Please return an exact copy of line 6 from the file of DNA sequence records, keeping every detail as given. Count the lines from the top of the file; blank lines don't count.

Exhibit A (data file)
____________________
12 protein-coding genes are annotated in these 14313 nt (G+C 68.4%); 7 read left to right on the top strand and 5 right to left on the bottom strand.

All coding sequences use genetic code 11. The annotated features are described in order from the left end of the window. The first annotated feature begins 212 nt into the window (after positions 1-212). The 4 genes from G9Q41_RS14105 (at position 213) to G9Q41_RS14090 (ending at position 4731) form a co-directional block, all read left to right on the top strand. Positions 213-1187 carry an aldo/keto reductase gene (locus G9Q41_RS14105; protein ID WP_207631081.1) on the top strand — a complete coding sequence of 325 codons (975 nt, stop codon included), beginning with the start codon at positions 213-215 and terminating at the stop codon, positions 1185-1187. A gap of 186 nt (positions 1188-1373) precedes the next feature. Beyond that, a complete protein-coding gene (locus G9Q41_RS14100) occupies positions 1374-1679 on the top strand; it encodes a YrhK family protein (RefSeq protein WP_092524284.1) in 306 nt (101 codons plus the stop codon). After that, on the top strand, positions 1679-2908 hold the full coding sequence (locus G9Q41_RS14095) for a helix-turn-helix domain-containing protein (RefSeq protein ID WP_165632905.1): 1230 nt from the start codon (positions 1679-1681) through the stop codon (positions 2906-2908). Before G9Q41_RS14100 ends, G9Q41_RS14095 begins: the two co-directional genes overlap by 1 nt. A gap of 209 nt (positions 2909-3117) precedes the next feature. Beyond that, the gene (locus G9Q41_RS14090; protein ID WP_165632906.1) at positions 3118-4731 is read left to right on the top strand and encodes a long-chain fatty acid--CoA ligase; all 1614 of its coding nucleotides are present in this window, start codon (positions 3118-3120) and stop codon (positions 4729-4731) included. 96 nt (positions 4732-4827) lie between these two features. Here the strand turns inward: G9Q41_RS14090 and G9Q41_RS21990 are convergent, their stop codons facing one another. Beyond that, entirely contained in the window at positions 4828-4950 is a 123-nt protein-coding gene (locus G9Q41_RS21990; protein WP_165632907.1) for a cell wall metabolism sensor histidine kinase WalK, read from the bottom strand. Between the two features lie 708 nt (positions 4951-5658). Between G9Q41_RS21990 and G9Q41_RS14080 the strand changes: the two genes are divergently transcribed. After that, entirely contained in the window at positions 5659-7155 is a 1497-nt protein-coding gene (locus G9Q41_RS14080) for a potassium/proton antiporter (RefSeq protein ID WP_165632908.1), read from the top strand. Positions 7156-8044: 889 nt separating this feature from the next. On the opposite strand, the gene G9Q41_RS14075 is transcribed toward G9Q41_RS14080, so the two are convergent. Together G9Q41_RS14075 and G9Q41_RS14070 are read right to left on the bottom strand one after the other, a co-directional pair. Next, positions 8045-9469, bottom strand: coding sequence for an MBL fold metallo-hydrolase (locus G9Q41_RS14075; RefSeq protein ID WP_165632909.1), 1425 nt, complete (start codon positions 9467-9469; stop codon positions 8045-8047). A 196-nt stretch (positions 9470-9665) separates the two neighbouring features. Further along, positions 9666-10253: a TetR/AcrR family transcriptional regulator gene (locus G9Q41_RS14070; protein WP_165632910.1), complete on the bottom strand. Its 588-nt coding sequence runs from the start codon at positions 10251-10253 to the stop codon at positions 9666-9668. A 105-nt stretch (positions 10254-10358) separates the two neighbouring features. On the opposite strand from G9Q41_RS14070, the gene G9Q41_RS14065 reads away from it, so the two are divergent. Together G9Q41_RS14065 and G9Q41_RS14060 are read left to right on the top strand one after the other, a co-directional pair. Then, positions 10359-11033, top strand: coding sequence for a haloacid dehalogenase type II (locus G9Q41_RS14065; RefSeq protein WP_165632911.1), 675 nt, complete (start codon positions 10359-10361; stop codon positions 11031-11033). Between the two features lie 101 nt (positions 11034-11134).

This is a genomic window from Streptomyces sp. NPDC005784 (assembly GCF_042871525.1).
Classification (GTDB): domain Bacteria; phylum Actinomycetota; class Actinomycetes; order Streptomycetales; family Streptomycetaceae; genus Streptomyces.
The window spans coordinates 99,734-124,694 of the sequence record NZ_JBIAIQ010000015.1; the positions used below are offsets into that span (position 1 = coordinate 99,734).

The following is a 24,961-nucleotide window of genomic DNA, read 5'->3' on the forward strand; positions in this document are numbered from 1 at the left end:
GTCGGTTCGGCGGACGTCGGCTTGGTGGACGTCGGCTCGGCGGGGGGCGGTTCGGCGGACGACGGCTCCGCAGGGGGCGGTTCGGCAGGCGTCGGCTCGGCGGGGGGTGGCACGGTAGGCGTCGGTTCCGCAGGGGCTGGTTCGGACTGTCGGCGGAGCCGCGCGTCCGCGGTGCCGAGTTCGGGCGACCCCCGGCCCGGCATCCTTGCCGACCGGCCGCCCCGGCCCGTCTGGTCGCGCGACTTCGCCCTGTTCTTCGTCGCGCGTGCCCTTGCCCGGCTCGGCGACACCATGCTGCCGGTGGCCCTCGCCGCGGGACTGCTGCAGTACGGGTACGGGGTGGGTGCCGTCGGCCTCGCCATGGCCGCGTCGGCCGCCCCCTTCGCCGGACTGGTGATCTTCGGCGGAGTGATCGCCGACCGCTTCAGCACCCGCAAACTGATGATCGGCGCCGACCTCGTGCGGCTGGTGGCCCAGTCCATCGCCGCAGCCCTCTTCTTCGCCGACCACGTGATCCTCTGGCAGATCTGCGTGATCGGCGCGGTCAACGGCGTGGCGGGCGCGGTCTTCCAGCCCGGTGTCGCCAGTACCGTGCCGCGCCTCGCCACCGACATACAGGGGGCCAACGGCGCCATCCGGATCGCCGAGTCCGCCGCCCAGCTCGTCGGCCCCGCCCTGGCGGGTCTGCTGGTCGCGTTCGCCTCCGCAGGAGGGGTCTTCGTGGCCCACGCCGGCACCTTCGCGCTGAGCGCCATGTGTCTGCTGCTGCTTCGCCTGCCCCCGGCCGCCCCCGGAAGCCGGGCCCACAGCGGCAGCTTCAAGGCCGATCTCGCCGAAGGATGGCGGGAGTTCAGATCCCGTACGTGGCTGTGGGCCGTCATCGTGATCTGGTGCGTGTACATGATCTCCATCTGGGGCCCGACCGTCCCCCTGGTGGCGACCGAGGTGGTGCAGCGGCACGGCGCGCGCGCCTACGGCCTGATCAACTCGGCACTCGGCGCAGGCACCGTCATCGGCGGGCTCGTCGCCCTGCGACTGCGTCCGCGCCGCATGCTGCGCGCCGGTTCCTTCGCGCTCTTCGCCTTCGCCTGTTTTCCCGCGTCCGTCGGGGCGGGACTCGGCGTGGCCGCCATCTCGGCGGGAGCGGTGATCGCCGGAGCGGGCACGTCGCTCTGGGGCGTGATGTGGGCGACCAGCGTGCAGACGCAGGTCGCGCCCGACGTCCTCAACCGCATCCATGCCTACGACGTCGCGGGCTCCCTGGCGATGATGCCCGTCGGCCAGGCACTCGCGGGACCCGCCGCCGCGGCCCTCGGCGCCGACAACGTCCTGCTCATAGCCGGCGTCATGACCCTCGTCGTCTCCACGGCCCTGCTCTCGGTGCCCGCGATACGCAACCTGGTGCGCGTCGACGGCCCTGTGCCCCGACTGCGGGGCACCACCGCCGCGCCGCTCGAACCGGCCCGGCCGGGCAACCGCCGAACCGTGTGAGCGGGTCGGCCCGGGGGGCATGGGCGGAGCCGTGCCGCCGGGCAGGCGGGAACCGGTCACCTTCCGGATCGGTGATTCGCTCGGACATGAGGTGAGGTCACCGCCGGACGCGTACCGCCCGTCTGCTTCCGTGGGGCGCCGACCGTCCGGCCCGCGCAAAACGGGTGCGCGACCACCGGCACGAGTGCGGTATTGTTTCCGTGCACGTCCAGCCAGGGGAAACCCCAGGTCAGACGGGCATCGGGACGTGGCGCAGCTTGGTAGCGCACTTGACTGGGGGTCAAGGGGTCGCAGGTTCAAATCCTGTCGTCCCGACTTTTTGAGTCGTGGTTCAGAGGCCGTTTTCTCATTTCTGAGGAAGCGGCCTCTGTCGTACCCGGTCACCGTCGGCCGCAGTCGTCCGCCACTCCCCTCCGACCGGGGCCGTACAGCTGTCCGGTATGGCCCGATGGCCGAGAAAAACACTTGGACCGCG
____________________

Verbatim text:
The following is a 24,961-nucleotide window of genomic DNA, read 5'->3' on the forward strand; positions in this document are numbered from 1 at the left end: